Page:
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Q&A: Billy Corgan of the Smashing Pumpkins


Seven years after their implosion under the weight of ego clashes, drug abuse, and a lack of musical focus, the Smashing Pumpkins reformed with just two original members — guitarist-vocalist Billy Corgan and drummer Jimmy Chamberlain — and were lambasted for cashing in on their legacy with the release of 2007’s actually-pretty-good Zeitgeist. Ironically, it’s only now that Chamberlain has exited the band (again), leaving 43-year-old Corgan as the original lineup’s sole survivor, that the Pumpkins are finding new recognition in the alternative landscape they helped shape.

After parting ways with their major label, Corgan’s band — guitarist Jeff Schroeder, bassist Nicole Fiorentino, and 20-year-old drum whiz Mike Byrne — have begun releasing their new 44-song album Teargarden By Kaleidyscope for free, one song at a time, on their website. So far five songs are available, and each chronological set of four are being released as a limited edition CD via Corgan’s own Martha Music label.

The Pumpkins’ “leaner, meaner” lineup also recently launched a world tour, culminating with a sold-out set at SPIN’s 25th-anniversary concert series in New York (read our review here). As the band prepared to head to Japan, we checked in with Corgan to discuss the Smashing Pumpkins’ resurrection, new album, and future plans.

I read that you recently fainted onstage in Tampa. Are you okay?
Oh yeah, I’m fine. Just a bit bruised up. It’s happened before, where I just… over sing. I just faint. If you see the video, I fall down and when I wake up five seconds later, I get up and finish the song. The last time it happened was in 2008. I’ve done like 1,700 shows, so it’s not a normal occurrence, that’s for sure.

After a period away from the limelight your music career is really revving up again.
I’ve been so busy lately. It’s unbelievable. The band has really taken off again. The positive reaction to what we’re doing right now musically, and the emotion coming off the stage, has lit a fire. I haven’t seen a reaction to the band like this probably since the mid-’90s. We just had this thing happen that was kind of funny: Los Angeles’ alternative radio station KROQ had a poll asking, “Who was the best band of the ’90s?” We crushed the competition. We received about 38 percent of the vote over U2, Nirvana, and a bunch of other bands. Even KROQ site said that they were surprised.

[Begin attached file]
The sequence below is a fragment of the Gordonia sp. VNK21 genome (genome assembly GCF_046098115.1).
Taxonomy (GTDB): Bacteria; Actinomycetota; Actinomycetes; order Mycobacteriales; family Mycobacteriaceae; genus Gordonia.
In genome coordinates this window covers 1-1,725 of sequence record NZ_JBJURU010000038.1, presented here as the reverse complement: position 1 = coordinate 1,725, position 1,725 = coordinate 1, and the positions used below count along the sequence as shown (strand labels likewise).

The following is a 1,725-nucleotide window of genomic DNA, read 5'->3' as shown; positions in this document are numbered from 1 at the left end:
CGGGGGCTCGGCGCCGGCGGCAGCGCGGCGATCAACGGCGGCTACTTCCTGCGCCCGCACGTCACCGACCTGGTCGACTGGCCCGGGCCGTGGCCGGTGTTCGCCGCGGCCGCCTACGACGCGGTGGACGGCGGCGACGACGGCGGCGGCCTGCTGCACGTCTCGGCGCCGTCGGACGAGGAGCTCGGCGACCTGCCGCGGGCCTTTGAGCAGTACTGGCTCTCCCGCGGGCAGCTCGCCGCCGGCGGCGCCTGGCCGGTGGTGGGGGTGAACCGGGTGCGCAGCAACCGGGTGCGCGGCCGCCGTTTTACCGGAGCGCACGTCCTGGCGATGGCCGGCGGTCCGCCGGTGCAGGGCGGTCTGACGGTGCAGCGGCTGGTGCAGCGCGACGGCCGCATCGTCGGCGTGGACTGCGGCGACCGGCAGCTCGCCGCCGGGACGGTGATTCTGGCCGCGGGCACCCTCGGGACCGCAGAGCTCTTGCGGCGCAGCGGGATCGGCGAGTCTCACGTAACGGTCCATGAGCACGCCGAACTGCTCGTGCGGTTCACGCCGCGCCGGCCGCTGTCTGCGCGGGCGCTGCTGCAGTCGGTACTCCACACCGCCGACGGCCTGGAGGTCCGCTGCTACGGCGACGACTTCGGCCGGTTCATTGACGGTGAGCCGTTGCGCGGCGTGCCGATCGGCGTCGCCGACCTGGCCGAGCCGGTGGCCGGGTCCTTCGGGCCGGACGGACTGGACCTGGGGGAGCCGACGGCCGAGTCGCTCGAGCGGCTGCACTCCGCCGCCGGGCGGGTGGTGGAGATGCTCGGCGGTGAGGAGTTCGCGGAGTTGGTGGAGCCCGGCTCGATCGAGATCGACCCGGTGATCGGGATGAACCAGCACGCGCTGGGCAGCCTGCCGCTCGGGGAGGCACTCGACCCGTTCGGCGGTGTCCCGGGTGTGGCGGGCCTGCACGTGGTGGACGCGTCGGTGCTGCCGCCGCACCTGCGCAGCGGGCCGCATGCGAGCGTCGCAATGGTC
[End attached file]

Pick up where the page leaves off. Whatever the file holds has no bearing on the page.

You’ve been releasing the 44 songs from Teargarden By Kaleidyscope one-by-one online. How long will it take to release the entire album?
Probably about four years. Things are taking off right now so much that we’re getting a lot of demand to go on tour, so I’ve got to figure out when I’m going to record. Right now I only have three more songs done and waiting to be released, and I have probably 60 songs written. I love [writing and recording song by song] because it’s that sense of being in the moment again. It reminds me of being young and playing a gig and trying out new material. There’s a sense that I can exist in the moment with the music.

The new material is more direct and less grandiose than previous Pumpkins albums.
True. But I’m headed back in that direction [laughs]. One thing I’ve learned to appreciate as I’ve gotten a little older is direct forms of communication. Back in the day I was determined to have the band sound larger than life, maybe to cover up for the fact that we weren’t larger than life. Now I’m happy to find clarity in what I’m doing. I’ve been listening a lot to mid-’70s rock, like UFO, Rainbow, and Queen, and from a production point of view, there’s actually not a lot going on. But you can hear everything, so when [Deep Purple guitarist] Ritchie Blackmore plays you really hear it.

Who’s producing Teargarden By Kaleidyscope?
Pretty much me. I work with some different people, but it’s pretty much my problem. I think the days of working with producers in the conventional sense are over for me. I’m lucky in that I’ve worked with some of the best producers in the history of rock: Flood, Alan Moulder, Butch Vig, Roy Thomas Baker. I’ve been a real student while sitting at the feet of those masters. There just comes a point where you graduate and want to do it your own way.

The Smashing Pumpkins and Hole both played Japan’s Summer Sonic festival. Did you say hello to Courtney?
No. I’m not interested in anything to do with Courtney anymore. I’ve completely broken my relationship with her. I’ve always considered her a great artist, but I want nothing to do with her.

What was the final straw?
You can Google all that [laughs]. I’m having a nice evening. You don’t want to ruin my evening by recounting the stones along the road.

Should I also not ask about Pavement [who dissed the Pumpkins in their song “Range Life”] then?
They’re just annoying. I think history has judged the bands appropriately: My band continues to be a source of excitement, and their band continues to be a source of record critics’ masturbatory diatribes.

Why did Jimmy Chamberlain leave the band last year?